And she didn’t hold back on her reactions, either. Asked if she had questioned the affordability of the new Family Tax Benefit promises – a clear attempt to trip her up on recent accusations that she opposed paid parental leave in Cabinet – her response was immediate and quelling: ‘You bet I did’. Was she even aware of Cabinet rules regarding the National Security Committee? She rolled her eyes and said, ‘I know some people want to make something out of this … Of course I’ve read the Cabinet rules’. She was blunt in her answers and scathing in her criticism of the Coalition.
The most telling moment, for me, came when someone asked if the Labor Party was going to change its position on same-sex marriage. Previously, we’ve heard a lot of spin about ‘Australian culture and tradition’ from Labor, coupled with a slightly apologetic tone. Today, Gillard was direct. The Marriage Act says ‘man and woman’, we’re not going to change that, but we’re committed to removing discrimination, here’s what we’ve done so far. No apology, no justification.
Now, her answer is completely unsatisfactory. It’s not even logically consistent, falling back on the Rudd government’s very weak argument that what’s already in the Act is the final word, and is somehow not discriminatory. In fact, I’d go so far as to say it’s complete rubbish. But it’s the way she answered it that I want to focus on here.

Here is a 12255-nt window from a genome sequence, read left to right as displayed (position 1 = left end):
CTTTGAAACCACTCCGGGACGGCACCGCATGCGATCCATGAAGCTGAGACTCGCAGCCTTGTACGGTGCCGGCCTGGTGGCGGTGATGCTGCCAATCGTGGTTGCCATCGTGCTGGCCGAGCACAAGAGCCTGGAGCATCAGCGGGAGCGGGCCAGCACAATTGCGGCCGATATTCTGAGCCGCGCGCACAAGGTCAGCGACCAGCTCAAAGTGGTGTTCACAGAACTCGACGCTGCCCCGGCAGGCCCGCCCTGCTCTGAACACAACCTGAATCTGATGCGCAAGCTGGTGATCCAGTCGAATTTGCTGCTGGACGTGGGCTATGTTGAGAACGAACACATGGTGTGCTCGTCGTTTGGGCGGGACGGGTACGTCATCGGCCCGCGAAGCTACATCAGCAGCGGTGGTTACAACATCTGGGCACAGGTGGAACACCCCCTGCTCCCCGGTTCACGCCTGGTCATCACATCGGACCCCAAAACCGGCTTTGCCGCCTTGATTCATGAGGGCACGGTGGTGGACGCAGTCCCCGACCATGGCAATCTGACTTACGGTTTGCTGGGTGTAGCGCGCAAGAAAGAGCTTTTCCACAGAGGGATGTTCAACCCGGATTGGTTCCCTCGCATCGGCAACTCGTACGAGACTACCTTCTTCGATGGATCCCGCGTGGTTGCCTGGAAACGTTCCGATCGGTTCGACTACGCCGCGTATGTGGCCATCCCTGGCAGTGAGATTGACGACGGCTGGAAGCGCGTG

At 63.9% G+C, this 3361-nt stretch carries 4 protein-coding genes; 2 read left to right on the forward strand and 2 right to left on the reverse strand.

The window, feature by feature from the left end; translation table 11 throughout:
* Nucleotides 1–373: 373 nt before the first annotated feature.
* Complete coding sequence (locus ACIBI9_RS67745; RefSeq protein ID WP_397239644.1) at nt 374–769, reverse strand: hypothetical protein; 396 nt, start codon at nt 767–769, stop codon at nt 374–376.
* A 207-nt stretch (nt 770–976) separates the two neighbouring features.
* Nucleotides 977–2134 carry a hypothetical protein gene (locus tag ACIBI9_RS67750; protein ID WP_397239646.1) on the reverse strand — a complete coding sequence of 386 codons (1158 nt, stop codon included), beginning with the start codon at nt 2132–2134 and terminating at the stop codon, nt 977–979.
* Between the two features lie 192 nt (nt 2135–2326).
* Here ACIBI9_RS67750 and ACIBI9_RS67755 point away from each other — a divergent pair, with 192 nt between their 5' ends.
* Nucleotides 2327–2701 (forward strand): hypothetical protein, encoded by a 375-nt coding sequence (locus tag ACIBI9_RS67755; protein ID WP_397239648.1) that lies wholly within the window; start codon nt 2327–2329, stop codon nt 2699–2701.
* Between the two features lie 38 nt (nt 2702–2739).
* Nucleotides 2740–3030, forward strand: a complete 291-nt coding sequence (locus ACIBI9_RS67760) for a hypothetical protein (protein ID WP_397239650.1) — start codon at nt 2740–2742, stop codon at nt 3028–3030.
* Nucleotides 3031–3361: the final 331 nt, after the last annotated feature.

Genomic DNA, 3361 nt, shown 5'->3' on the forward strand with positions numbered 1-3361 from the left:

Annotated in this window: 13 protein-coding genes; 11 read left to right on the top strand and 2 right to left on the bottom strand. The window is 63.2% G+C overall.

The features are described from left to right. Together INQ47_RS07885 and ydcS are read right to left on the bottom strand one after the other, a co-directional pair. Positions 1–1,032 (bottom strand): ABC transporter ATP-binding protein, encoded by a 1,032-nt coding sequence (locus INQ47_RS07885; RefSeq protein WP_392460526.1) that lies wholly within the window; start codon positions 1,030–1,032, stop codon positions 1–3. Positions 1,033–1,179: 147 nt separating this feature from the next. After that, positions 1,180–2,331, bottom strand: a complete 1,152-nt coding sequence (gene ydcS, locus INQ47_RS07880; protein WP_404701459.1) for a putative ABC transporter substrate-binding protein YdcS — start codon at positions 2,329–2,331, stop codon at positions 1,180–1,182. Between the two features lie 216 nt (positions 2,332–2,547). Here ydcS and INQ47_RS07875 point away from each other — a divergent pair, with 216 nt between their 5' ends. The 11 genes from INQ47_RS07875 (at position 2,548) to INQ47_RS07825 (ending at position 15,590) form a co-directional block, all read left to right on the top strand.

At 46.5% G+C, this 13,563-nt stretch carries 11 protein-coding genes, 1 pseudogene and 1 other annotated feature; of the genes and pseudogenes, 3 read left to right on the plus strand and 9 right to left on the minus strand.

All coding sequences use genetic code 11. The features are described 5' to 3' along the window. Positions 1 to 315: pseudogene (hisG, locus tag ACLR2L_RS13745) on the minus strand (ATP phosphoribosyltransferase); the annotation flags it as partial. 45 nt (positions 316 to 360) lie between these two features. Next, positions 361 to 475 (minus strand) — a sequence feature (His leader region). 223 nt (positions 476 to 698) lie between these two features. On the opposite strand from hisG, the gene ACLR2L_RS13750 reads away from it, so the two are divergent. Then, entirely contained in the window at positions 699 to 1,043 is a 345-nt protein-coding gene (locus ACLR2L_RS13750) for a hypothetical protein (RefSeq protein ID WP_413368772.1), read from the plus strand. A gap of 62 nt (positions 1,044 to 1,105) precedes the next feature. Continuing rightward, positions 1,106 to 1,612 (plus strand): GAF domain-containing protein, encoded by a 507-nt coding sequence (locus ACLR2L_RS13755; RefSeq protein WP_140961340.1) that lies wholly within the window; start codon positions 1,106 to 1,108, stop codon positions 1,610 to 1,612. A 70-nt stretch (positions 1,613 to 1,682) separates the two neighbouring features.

Gillard had to know that her party’s position is unpopular. Every poll conducted has shown that the majority of Australians believe that discrimination in marriage should be removed – is, in fact, long overdue. Abbott gets a bit of a pass on this issue – by far, Liberal voters are under-represented in that majority, and he can speak to his base without causing too many waves. Gillard’s situation, however, is far more problematic. She could have gone for the soft-pedal approach, attempting to excuse and justify the position with a lot of weasel words and spin. It wouldn’t have changed the substance of her answer, but it would have mollified some Labor voters listening out there.
She didn’t do that. She put it out there – like it or lump it, this is what we’re doing.
I don’t like it. I imagine many, many Australians won’t like it, either. But it’s something we haven’t seen a lot of in this campaign – a willingness to be unpopular.
And whether those positions are right or wrong, it’s refreshing not to have to struggle through the spin.
Simon Crean’s responses to media questions today have been similarly forceful and blunt. You could be forgiven for thinking that the old man of Labor was back. Likewise Jenny Macklin was having no truck with fancy speech and measured delivery – she sounded as though she was having a conversation in the supermarket, not fronting a media pack who had the power to shape her image for the nation.
And they all had the same look on their faces – a rather odd mix of determination and relief. It was as though, somewhere inside them, they’d reconciled warring voices. It was more than slightly reminiscent of a certain scene in the political drama The West Wing, when an incumbent President in trouble with the polls decides to stop worrying about offending people and be ‘real’.
In the television story, that strategy wins the White House. There are three more weeks to go in this Australian campaign. It remains to be seen whether the ‘real’ Gillard will show herself as consistently different from the groomed and well-managed leader of the early campaign – but if she does, it just might be the saving of Labor.